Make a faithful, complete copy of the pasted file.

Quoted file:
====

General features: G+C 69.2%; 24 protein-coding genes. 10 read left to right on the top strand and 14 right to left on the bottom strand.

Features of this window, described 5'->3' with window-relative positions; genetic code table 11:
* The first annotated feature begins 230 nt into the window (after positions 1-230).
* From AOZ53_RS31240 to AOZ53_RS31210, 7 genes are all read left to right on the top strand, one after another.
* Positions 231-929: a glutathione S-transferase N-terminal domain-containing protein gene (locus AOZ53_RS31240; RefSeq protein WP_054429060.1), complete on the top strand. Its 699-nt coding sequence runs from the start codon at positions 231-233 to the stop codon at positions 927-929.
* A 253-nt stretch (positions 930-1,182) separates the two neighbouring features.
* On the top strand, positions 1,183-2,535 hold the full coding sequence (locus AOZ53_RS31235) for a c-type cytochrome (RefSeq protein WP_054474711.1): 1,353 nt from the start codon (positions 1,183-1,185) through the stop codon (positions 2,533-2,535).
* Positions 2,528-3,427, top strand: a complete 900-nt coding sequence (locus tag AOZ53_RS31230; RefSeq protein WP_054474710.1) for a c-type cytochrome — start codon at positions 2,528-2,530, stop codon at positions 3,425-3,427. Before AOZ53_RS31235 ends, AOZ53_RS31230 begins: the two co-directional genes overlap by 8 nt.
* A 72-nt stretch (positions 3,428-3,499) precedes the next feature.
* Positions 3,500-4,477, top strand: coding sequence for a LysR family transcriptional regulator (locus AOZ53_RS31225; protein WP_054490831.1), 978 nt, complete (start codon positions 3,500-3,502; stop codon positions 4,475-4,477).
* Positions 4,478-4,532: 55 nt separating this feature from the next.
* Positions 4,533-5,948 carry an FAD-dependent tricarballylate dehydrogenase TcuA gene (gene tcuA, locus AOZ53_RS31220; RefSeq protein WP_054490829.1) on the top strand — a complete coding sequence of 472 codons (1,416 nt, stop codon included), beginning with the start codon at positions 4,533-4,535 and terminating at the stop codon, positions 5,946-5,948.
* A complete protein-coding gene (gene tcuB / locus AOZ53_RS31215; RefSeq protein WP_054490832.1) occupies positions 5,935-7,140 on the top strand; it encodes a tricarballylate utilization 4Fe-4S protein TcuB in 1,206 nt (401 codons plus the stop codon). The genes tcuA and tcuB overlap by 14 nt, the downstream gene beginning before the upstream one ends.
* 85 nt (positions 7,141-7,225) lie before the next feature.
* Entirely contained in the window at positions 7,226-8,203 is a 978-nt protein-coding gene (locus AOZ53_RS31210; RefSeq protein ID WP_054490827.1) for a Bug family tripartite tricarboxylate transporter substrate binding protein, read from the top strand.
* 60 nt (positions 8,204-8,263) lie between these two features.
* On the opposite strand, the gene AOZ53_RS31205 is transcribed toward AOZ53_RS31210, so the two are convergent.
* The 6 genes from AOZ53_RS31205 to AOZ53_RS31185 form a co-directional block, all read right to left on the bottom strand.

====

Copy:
General features: G+C 69.2%; 24 protein-coding genes. 10 read left to right on the top strand and 14 right to left on the bottom strand.

Features of this window, described 5'->3' with window-relative positions; genetic code table 11:
* The first annotated feature begins 230 nt into the window (after positions 1-230).
* From AOZ53_RS31240 to AOZ53_RS31210, 7 genes are all read left to right on the top strand, one after another.
* Positions 231-929: a glutathione S-transferase N-terminal domain-containing protein gene (locus AOZ53_RS31240; RefSeq protein WP_054429060.1), complete on the top strand. Its 699-nt coding sequence runs from the start codon at positions 231-233 to the stop codon at positions 927-929.
* A 253-nt stretch (positions 930-1,182) separates the two neighbouring features.
* On the top strand, positions 1,183-2,535 hold the full coding sequence (locus AOZ53_RS31235) for a c-type cytochrome (RefSeq protein WP_054474711.1): 1,353 nt from the start codon (positions 1,183-1,185) through the stop codon (positions 2,533-2,535).
* Positions 2,528-3,427, top strand: a complete 900-nt coding sequence (locus tag AOZ53_RS31230; RefSeq protein WP_054474710.1) for a c-type cytochrome — start codon at positions 2,528-2,530, stop codon at positions 3,425-3,427. Before AOZ53_RS31235 ends, AOZ53_RS31230 begins: the two co-directional genes overlap by 8 nt.
* A 72-nt stretch (positions 3,428-3,499) precedes the next feature.
* Positions 3,500-4,477, top strand: coding sequence for a LysR family transcriptional regulator (locus AOZ53_RS31225; protein WP_054490831.1), 978 nt, complete (start codon positions 3,500-3,502; stop codon positions 4,475-4,477).
* Positions 4,478-4,532: 55 nt separating this feature from the next.
* Positions 4,533-5,948 carry an FAD-dependent tricarballylate dehydrogenase TcuA gene (gene tcuA, locus AOZ53_RS31220; RefSeq protein WP_054490829.1) on the top strand — a complete coding sequence of 472 codons (1,416 nt, stop codon included), beginning with the start codon at positions 4,533-4,535 and terminating at the stop codon, positions 5,946-5,948.
* A complete protein-coding gene (gene tcuB / locus AOZ53_RS31215; RefSeq protein WP_054490832.1) occupies positions 5,935-7,140 on the top strand; it encodes a tricarballylate utilization 4Fe-4S protein TcuB in 1,206 nt (401 codons plus the stop codon). The genes tcuA and tcuB overlap by 14 nt, the downstream gene beginning before the upstream one ends.
* 85 nt (positions 7,141-7,225) lie before the next feature.
* Entirely contained in the window at positions 7,226-8,203 is a 978-nt protein-coding gene (locus AOZ53_RS31210; RefSeq protein ID WP_054490827.1) for a Bug family tripartite tricarboxylate transporter substrate binding protein, read from the top strand.
* 60 nt (positions 8,204-8,263) lie between these two features.
* On the opposite strand, the gene AOZ53_RS31205 is transcribed toward AOZ53_RS31210, so the two are convergent.
* The 6 genes from AOZ53_RS31205 to AOZ53_RS31185 form a co-directional block, all read right to left on the bottom strand.